Drug addiction fighting measures

It is no exaggeration that the second greatest threat to the society after terrorism is the affliction of drugs spreading its ugliest tentacles like a wild fire. More and more people, especially the young are falling prey to drugs and are becoming addicts. Addiction is such a disease which progressively consumes the drug addict rendering him or her incapacitated and unfit to lead a normal life. Drug abuse and addiction is a serious issue for Governments to address in a comprehensive way and in this fight rather an all out war against drugs and addiction, Governments should get support from all social, cultural, religious and political organizations, NGOs, writers, intellectuals, social activists, trade unions, students unions and philanthropic organizations.  Drug addiction in Jammu and Kashmir, unfortunately, has assumed alarming proportions.
Drug addiction is just like any other disease and disrupts the normal and healthy functioning of the body and its organs leaving behind serious impairment and damage to it and must be treated, the alternative being a life unworthy of living and a liability for the family and the society. With this unraveling of the serious consequences of drug addiction, nevertheless, it is treatable and preventable too.  Anti-dote to addiction is the process of manifold measures called de- addiction measures.
There is no doubt that the Union Government is leaving no stone unturned in fighting drug addiction but the State Government is too frugal and lethargic in putting forth a mechanism to fight the menace to notice any achievement worth the name.  There are no sufficient drug de- addiction centers in the State. Nor are there any stringent rules made under the all encompassing Narcotic Drugs and Psychotropic Substances (NDPS) Act. Under this Act, the Government has powers to establish centers for identification, treatment, after- care, rehabilitation and social re- integration of drug addicts. These provisions of the Act should have been instrumental in motivating the concerned authorities of the State Government to leave an imprint in matters of achievement of different goals set by it in matters of fighting this scourge but the ground results speaking on the contrary, have even resulted in the State High Court taking a serious note of the lapses and virtual non performance and the State Accountability Commission following suit on more than one occasion.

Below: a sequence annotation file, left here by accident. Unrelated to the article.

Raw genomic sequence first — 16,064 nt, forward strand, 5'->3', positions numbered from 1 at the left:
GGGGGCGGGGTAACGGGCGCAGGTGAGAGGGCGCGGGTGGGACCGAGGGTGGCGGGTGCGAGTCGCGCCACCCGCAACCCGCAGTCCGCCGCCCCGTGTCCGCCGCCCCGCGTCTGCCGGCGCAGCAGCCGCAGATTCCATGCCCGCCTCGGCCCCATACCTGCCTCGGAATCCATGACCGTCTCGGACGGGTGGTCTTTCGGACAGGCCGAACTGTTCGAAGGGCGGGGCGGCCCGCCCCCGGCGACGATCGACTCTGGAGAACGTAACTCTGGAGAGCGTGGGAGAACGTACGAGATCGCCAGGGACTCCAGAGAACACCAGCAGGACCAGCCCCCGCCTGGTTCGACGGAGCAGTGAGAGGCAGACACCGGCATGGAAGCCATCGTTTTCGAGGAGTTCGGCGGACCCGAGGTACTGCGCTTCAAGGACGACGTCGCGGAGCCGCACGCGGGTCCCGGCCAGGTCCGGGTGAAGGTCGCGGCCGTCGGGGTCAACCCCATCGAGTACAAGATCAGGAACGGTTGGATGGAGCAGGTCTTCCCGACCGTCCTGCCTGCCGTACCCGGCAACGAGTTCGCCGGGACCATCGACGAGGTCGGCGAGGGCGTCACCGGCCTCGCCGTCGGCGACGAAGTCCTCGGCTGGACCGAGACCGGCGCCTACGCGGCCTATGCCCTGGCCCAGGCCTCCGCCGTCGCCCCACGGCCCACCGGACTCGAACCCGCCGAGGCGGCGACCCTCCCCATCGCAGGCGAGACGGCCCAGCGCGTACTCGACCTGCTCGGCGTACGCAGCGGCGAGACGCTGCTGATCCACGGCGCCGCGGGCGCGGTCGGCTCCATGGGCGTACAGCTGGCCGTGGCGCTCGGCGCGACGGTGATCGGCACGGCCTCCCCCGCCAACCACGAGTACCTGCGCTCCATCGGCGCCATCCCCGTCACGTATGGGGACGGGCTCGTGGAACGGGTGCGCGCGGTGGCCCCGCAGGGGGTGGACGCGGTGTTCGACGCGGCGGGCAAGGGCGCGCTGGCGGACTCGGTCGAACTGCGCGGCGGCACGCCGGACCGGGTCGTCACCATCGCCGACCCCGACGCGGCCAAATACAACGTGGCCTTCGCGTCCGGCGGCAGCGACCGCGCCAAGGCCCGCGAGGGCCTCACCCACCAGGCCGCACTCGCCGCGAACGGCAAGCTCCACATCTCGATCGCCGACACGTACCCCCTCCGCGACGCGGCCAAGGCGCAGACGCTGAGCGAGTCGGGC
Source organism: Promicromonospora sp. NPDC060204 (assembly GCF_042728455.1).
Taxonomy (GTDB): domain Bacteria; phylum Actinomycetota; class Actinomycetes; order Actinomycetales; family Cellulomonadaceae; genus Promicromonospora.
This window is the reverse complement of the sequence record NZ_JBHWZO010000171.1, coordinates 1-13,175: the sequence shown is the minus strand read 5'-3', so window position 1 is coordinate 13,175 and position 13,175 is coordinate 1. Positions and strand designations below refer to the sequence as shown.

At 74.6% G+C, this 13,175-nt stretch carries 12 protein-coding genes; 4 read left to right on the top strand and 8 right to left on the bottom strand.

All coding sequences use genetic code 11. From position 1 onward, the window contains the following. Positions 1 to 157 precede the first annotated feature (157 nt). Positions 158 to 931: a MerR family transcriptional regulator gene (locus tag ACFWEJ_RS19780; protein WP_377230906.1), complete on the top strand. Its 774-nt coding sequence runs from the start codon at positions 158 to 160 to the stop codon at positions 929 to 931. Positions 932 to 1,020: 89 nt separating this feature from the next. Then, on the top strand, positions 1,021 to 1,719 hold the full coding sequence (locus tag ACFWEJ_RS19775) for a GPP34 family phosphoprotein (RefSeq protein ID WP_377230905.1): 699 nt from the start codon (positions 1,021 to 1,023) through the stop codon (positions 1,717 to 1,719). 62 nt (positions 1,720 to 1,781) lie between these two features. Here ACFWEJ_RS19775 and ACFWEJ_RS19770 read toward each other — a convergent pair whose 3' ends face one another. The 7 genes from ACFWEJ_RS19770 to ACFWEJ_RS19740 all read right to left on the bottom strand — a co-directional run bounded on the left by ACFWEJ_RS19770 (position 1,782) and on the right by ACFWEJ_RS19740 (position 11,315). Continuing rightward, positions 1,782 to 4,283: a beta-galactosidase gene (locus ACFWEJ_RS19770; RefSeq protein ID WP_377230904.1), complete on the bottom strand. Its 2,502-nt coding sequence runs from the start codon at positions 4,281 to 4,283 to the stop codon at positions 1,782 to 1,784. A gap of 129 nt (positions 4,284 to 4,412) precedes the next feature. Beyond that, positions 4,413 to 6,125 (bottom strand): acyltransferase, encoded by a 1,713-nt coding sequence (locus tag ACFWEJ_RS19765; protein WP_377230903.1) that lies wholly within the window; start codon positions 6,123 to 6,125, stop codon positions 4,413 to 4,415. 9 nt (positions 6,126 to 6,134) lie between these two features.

However, a Committee was constituted by the State Government in April this year for formulation of the Draft rules under relevant sections of the NDPS Act for establishment of reasonably sufficient number of drug de- addiction centers in the State. The Committee has representation from the departments of Finance, Home, Health, Medical Education and Social Welfare Departments comprising officers not below the rank of Special Secretary. These two months, however, have seen no development or any progress in respect of accomplishing the assigned task. Home Department which has a key role to play in the whole exercise seems to be coping out and dodging. No one from these officers owns responsibility rather they are reported to be feigning innocence in being not associated with the exercise.
We urge the Government to treat the matter with all seriousness as it is the very question of the future of number of those young people who are already core addicts and even those who might fall prey to this scourge and become potential addicts. The Government agencies have to wake up from the ill afforded slumber on this most sensitive issue concerning the affected people, families, society, State and the country in respect of the horrors of drugs and drug addiction.